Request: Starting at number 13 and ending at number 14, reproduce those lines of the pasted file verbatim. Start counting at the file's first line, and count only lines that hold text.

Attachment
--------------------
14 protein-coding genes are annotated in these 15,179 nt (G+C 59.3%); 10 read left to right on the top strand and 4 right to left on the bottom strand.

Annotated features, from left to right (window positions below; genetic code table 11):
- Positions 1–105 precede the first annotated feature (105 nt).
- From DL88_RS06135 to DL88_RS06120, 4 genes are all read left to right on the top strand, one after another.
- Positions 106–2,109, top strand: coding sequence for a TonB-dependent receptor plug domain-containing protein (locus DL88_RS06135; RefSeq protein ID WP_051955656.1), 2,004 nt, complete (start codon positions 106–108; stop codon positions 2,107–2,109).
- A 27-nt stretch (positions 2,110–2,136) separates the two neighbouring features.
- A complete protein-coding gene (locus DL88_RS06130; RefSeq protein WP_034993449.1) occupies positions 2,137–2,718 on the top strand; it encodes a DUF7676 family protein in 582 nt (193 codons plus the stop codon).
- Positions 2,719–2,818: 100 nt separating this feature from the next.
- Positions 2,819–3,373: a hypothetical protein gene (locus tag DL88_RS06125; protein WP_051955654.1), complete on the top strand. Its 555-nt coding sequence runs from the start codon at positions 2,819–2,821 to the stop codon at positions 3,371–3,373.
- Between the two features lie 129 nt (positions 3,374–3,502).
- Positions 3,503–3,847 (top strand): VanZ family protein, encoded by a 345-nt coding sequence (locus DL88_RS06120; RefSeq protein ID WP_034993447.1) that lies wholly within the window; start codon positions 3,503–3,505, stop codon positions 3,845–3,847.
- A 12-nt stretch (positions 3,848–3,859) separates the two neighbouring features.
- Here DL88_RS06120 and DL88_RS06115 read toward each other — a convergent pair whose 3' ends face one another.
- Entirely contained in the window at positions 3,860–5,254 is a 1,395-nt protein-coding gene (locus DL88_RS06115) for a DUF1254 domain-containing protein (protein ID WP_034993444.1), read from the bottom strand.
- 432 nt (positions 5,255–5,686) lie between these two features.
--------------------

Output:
- Here DL88_RS06120 and DL88_RS06115 read toward each other — a convergent pair whose 3' ends face one another.
- Entirely contained in the window at positions 3,860–5,254 is a 1,395-nt protein-coding gene (locus DL88_RS06115) for a DUF1254 domain-containing protein (protein ID WP_034993444.1), read from the bottom strand.